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Our Story Begins: The Two-Way Street


Our Story Begins:
The Two-Way Street

I found a cache of photos I thought didn’t exist the other night.

This wasn’t a simple walk down memory lane, though, it was a quest for something missing.

For their birthday, I had given my twin sons a new computer, something sorely lacking in the home and a necessity for them for school. I just had to scrimp and save a bit to make it happen. It’s immensely faster for them but a few things went a bit haywire.

Related: Tales from a Twin Mom: 5 Things Every Twin Mom Wants You to Know

First: “Dad, there’s no CD-ROM drive on the new computer!” We fixed that with an old external drive I own.

Second: “My instillation disc is missing!”

That one was the quest. My son, who loves to make animated movies with a stop-motion camera, had all that software installed on the old computer. Now he couldn’t find it. In the process, we found a CD-ROM buried in a cranny of my desk.

“Why is there a disc from Target,” my son asked?

When we put the disc in the drive on my computer we found a treasure trove of photos from when the kids were just tiny little things.

I’ll be honest, it was a welcome respite from the search.

I work in television news and as I write this we are in the first days of what is called a “ratings sweep,” when the stations check to see how many of you are watching TV out there. It’s a big surge and I end up working lots of hours.

So add that to the craziness of being a single Dad. I came home, late, exhausted every night.


Then one of those little guys up there asked me for help.  He needed an “audition tape” for the school’s news site. It’s 11:30pm, I get up in less than 6 hours, and I’m editing his audition for him. He never really asks for anything, so how do I say no?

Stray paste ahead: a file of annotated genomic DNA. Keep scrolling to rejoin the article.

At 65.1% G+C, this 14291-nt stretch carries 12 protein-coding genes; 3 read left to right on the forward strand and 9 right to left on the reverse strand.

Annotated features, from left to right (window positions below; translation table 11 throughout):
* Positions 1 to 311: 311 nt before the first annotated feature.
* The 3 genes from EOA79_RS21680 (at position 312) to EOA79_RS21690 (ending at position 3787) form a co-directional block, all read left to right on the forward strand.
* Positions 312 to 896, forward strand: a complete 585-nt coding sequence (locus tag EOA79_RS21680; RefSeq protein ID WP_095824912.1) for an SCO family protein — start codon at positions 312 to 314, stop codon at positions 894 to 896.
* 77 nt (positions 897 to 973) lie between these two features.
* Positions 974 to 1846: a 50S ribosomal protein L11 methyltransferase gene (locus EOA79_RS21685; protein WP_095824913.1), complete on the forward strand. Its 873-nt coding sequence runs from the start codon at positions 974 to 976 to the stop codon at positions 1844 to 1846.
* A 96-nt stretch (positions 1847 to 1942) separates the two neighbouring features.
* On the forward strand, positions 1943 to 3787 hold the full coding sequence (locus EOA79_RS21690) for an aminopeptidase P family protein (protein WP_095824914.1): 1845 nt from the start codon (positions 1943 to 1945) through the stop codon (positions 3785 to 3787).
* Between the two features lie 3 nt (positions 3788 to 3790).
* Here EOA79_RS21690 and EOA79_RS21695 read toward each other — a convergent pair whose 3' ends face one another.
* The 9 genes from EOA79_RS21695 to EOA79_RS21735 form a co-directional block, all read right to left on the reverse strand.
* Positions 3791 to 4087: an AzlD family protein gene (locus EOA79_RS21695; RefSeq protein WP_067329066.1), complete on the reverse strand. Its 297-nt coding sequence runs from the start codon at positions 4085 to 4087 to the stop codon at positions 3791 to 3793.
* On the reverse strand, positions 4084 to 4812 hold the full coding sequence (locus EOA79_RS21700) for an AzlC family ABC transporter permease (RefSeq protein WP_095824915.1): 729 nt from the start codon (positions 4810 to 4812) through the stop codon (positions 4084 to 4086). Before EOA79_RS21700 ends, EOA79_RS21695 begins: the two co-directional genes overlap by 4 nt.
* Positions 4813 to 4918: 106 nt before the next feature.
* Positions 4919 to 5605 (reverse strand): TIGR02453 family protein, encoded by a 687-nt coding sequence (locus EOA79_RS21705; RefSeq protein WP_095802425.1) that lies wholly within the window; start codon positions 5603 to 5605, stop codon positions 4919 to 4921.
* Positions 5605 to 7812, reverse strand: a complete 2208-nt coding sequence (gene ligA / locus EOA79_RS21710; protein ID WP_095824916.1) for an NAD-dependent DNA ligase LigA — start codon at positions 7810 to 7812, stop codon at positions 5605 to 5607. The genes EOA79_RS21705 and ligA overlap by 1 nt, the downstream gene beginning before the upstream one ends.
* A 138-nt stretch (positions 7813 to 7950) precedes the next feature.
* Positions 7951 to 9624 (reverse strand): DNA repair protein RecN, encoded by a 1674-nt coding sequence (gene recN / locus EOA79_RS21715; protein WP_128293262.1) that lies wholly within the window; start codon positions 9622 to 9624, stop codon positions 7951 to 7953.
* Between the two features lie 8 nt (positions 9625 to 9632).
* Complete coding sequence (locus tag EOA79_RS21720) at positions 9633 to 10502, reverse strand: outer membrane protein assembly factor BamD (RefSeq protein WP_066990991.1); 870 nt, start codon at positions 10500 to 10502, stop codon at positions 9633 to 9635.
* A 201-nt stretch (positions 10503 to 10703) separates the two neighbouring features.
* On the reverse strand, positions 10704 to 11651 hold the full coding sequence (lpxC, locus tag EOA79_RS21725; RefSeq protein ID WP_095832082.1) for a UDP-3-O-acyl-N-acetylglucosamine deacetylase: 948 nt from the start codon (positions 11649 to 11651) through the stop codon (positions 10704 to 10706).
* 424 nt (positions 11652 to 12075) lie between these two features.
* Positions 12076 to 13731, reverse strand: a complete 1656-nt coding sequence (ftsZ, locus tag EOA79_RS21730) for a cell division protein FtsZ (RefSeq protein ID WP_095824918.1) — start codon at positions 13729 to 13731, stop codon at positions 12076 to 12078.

The next day . . . a Sadie Hawkins dance has come up. There are forms to fill out, community service requirements I didn’t know we had and then…more forms to fill out. Of course, all this requires some sort of monetary advancement as well.

Related: Our Story Begins: Raising Girls

That leads us back to the moment we found that series of photos. I think they’re from a failed attempt at a Christmas card, but I have no idea.

Little Ones

I suppose we all tend to think of our kids like those little people up there. When their Mom passed away I started to cook, do laundry, and grouse constantly at how I’m cleaning and they’re not helping. I never think twice about the things we need to do or going to the park even when I’m tired. As a parent we just do them. That’s what made what happens next so extraordinary.


Yep. Toast happened.

I came in the door after my 5:30am run this morning to see my sons had made my normal morning routine for me: coffee and toast.
“We put some honey on it for you,” they informed me. They’d seen me do it before.
I write for a living so it isn’t often I’m speechless. I suddenly realized that as much as I worry and do what I can to make sure their lives are as normal as I can make them . . . they do the same thing. They saw me stressed out from the weeks and did one thing to make my morning better.

It was the best thing ever.

That. . . and somehow I realized that they weren’t those tiny little creatures any more.  Somehow, without my realizing it, they turned into these people:


What about you? Do you get so caught up in the everyday you miss the growth your kids are experiencing?

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